Northern Ireland’s business news

Business Month – news – March 2014


Up and down




For the eighth consecutive month, the majority of Northern Ireland surveyors have reported rising house prices.


UK construction output rose by 2% in December against the previous month. It is now 3.9% above the recessionary trough, but 12.2% below its pre-recessionary peak.


The number of homes in Northern Ireland increased by 3,800, 0.5%, in the year to March 2013: 81% of new homes building was undertaken in the private sector and 19% by housing associations.


There was an 8% rise in tourists to Northern Ireland in the year ending September 2013 compared to the previous year: tourism spend rose 10%.




Footfall in Northern Ireland’s shops fell by 1.1% in January, compared to the same month last year.  For the UK as a whole, footfall rose by 3.3% in a year, according to a survey by IPSOS.


There was a slight fall in repossessions last year. Some 3,694 repossessions were initiated last year, down from 3,732 in 2012. The figures have been broadly flat for five years.


Belfast’s digital revolution


Belfast is on the cusp of a digital revolution, according to Lord Mayor Máirtín Ó Muilleoir.  The UK’s Department for Culture, Media and Sport has awarded the city £13.7m from its Urban Broadband Fund as part of the Government’s Super-Connected Cities initiative.  The allocation has been topped-up by an additional £3m from Belfast City Council as part of its £150m Investment Programme, the objectives of which include making Belfast a digital sector leader by 2015.


Some £9m from the initiative will go towards a ‘Connection Vouchers’ scheme, under which small firms, social enterprises and charities can apply for up to £3,000 in grants towards the cost of installing high speed broadband connections.  A pilot project has already successfully taken place in parts of the city.


Councillor Ó Muilleoir said: “The Super-Connected Belfast initiative will put Belfast on the map. It will provide the infrastructure to allow our indigenous businesses to reach their full potential from their Belfast base, while it will encourage major international companies already here to stay and encourage others to consider investing in the city.


“The Belfast Connection Vouchers Scheme is a super opportunity for our small and medium-sized businesses, charities and social enterprises to reap the rewards from having superfast broadband.

The benefits are enormous from increasing efficiency; saving time and resources; reducing the need for business travel; increasing productivity through faster processing times; and quicker communications with suppliers and customers.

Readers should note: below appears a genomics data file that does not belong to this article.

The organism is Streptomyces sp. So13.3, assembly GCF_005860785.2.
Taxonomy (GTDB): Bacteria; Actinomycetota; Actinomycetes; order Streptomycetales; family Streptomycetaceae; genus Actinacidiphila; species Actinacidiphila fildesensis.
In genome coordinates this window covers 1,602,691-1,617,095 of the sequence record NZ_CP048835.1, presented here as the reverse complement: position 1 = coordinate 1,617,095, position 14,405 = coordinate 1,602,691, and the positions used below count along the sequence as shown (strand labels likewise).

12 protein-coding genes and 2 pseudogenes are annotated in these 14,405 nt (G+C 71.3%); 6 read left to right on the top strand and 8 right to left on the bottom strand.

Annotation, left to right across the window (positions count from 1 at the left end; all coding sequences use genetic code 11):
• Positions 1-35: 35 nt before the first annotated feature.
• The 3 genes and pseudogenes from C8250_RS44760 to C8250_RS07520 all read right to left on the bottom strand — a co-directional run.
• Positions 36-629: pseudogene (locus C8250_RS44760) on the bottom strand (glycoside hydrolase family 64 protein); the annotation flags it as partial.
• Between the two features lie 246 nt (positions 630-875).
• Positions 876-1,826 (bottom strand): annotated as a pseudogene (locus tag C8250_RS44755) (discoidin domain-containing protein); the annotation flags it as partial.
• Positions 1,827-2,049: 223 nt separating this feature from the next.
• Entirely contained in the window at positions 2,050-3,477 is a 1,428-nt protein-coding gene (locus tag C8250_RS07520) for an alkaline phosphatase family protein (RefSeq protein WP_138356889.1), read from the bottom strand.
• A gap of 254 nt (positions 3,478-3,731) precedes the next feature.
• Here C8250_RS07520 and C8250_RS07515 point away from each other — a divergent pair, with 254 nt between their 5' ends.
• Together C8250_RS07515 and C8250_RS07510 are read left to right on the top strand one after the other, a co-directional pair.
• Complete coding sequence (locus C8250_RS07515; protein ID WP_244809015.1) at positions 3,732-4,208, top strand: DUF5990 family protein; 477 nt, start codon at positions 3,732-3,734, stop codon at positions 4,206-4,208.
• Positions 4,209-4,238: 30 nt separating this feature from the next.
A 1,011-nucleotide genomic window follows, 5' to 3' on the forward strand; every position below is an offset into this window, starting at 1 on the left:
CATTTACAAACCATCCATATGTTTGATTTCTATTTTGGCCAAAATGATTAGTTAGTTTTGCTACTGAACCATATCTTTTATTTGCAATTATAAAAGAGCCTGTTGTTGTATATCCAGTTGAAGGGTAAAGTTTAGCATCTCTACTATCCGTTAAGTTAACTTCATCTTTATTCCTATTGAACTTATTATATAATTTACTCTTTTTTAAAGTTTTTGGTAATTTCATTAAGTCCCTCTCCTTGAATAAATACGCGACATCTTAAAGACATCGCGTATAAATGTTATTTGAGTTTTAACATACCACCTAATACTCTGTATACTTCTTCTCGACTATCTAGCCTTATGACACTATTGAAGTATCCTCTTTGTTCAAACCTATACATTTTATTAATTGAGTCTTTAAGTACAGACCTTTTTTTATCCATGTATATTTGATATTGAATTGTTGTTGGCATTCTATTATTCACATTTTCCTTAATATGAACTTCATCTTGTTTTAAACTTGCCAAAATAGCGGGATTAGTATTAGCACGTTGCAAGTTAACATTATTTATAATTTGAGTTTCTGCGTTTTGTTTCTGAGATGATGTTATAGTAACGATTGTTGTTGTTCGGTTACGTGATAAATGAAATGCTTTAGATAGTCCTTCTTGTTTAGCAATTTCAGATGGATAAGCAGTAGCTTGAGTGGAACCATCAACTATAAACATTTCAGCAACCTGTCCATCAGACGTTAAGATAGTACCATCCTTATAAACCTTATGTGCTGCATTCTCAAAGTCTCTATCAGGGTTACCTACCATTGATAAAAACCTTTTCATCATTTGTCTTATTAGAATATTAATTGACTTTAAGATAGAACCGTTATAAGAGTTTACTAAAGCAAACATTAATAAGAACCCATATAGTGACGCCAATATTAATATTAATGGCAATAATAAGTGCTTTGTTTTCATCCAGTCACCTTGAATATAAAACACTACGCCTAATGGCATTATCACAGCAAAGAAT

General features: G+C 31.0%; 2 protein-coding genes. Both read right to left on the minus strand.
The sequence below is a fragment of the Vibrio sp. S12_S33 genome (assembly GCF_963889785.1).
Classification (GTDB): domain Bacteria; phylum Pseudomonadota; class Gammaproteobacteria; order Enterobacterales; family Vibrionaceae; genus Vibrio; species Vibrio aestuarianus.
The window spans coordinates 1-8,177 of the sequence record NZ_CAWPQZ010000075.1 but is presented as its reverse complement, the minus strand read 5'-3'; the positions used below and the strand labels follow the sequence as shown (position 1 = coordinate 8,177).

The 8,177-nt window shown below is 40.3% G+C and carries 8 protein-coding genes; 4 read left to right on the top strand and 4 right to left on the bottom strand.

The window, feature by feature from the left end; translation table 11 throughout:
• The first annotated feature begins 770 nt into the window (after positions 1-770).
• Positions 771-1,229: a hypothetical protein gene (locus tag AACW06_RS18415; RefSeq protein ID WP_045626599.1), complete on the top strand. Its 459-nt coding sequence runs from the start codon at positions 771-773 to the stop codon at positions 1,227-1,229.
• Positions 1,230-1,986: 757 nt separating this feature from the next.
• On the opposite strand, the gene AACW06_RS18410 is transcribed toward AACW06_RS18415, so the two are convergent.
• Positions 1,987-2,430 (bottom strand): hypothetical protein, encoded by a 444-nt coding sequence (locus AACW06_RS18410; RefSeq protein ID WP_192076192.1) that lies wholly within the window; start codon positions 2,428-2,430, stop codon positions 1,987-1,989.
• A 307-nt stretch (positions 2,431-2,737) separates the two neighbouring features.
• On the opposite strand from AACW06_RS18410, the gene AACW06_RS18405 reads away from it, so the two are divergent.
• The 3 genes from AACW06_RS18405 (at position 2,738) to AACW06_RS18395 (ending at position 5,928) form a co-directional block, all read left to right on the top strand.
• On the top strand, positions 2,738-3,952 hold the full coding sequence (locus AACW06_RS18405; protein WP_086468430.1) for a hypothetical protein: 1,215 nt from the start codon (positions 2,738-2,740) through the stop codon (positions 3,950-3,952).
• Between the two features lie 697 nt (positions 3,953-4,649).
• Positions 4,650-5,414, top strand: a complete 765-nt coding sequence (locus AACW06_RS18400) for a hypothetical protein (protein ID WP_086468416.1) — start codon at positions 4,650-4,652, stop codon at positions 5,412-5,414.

“Increased productivity can free up time for local companies to explore new products and services and grow their businesses. High grade broadband is further more reliable with businesses benefiting from service level agreements from their suppliers ensuring they get the support they need.”


Electricity prices


The Northern Ireland Utility Regulator has confirmed that it is seeking to impose new price controls on the main electricity supply company, Power NI, part of the Viridian Group.  Under the Utility Regulator’s proposals, Power Ni would be permitted to increase charges by less than the company has requested.


Power NI has been requested by the regulator to consent to the changes by 13 March.  However, Power NI has previously challenged moves by the Utility Regulator to restrict its price increases, saying this would damage infrastructure investment.


However, Manufacturing NI says it is essential that action is taken to reduce the costs of electricity in Northern Ireland, which figures produced by the regulator show are the second highest in Europe.  Only Italy has higher electricity costs – and the gap between Italy and Northern Ireland has narrowed recently to near parity.  Manufacturing NI argues that prices in Northern Ireland are about 20% higher than those in the Republic.


Stephen Kelly, chief executive of Manufacturing NI, said: “it’s almost a year since the Utility Regulator began publishing comparative prices for the EU for non-domestic electricity consumers and in that time, rather than seeing our electricity prices becoming competitive, we find that we are quickly moving to be the most expensive electricity market in Europe.  This is damaging economic recovery, impacting on investment and job retention and creation.